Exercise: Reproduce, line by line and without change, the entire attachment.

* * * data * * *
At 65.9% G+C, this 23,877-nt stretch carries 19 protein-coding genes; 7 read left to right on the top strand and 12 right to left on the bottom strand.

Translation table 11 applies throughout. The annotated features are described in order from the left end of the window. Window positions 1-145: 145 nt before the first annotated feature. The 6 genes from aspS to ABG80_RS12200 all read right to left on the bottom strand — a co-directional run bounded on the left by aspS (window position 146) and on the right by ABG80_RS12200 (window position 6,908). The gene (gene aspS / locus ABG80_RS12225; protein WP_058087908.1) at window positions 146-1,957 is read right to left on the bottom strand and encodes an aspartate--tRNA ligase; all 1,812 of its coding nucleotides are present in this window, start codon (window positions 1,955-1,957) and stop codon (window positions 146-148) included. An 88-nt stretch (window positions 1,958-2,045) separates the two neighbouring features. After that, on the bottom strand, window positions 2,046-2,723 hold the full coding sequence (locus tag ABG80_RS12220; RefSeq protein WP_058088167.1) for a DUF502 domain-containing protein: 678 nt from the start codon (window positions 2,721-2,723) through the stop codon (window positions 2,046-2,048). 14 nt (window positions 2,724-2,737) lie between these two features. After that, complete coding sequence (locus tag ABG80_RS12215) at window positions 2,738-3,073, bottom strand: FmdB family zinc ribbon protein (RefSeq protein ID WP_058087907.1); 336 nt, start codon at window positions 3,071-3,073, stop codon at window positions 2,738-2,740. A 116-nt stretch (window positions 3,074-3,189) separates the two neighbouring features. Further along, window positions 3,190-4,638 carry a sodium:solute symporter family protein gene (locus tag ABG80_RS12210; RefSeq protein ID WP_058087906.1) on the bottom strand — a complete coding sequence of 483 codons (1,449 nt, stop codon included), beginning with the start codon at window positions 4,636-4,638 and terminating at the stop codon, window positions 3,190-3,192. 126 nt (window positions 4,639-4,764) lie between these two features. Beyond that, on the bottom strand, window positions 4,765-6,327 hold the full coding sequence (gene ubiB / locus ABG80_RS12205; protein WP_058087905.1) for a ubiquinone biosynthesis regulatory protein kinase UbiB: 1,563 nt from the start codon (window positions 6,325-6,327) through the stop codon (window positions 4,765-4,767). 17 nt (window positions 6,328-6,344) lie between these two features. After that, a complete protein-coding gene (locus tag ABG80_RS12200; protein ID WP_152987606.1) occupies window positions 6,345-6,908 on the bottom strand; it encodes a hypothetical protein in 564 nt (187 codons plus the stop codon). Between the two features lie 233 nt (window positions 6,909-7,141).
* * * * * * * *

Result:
At 65.9% G+C, this 23,877-nt stretch carries 19 protein-coding genes; 7 read left to right on the top strand and 12 right to left on the bottom strand.

Translation table 11 applies throughout. The annotated features are described in order from the left end of the window. Window positions 1-145: 145 nt before the first annotated feature. The 6 genes from aspS to ABG80_RS12200 all read right to left on the bottom strand — a co-directional run bounded on the left by aspS (window position 146) and on the right by ABG80_RS12200 (window position 6,908). The gene (gene aspS / locus ABG80_RS12225; protein WP_058087908.1) at window positions 146-1,957 is read right to left on the bottom strand and encodes an aspartate--tRNA ligase; all 1,812 of its coding nucleotides are present in this window, start codon (window positions 1,955-1,957) and stop codon (window positions 146-148) included. An 88-nt stretch (window positions 1,958-2,045) separates the two neighbouring features. After that, on the bottom strand, window positions 2,046-2,723 hold the full coding sequence (locus tag ABG80_RS12220; RefSeq protein WP_058088167.1) for a DUF502 domain-containing protein: 678 nt from the start codon (window positions 2,721-2,723) through the stop codon (window positions 2,046-2,048). 14 nt (window positions 2,724-2,737) lie between these two features. After that, complete coding sequence (locus tag ABG80_RS12215) at window positions 2,738-3,073, bottom strand: FmdB family zinc ribbon protein (RefSeq protein ID WP_058087907.1); 336 nt, start codon at window positions 3,071-3,073, stop codon at window positions 2,738-2,740. A 116-nt stretch (window positions 3,074-3,189) separates the two neighbouring features. Further along, window positions 3,190-4,638 carry a sodium:solute symporter family protein gene (locus tag ABG80_RS12210; RefSeq protein ID WP_058087906.1) on the bottom strand — a complete coding sequence of 483 codons (1,449 nt, stop codon included), beginning with the start codon at window positions 4,636-4,638 and terminating at the stop codon, window positions 3,190-3,192. 126 nt (window positions 4,639-4,764) lie between these two features. Beyond that, on the bottom strand, window positions 4,765-6,327 hold the full coding sequence (gene ubiB / locus ABG80_RS12205; protein WP_058087905.1) for a ubiquinone biosynthesis regulatory protein kinase UbiB: 1,563 nt from the start codon (window positions 6,325-6,327) through the stop codon (window positions 4,765-4,767). 17 nt (window positions 6,328-6,344) lie between these two features. After that, a complete protein-coding gene (locus tag ABG80_RS12200; protein ID WP_152987606.1) occupies window positions 6,345-6,908 on the bottom strand; it encodes a hypothetical protein in 564 nt (187 codons plus the stop codon). Between the two features lie 233 nt (window positions 6,909-7,141).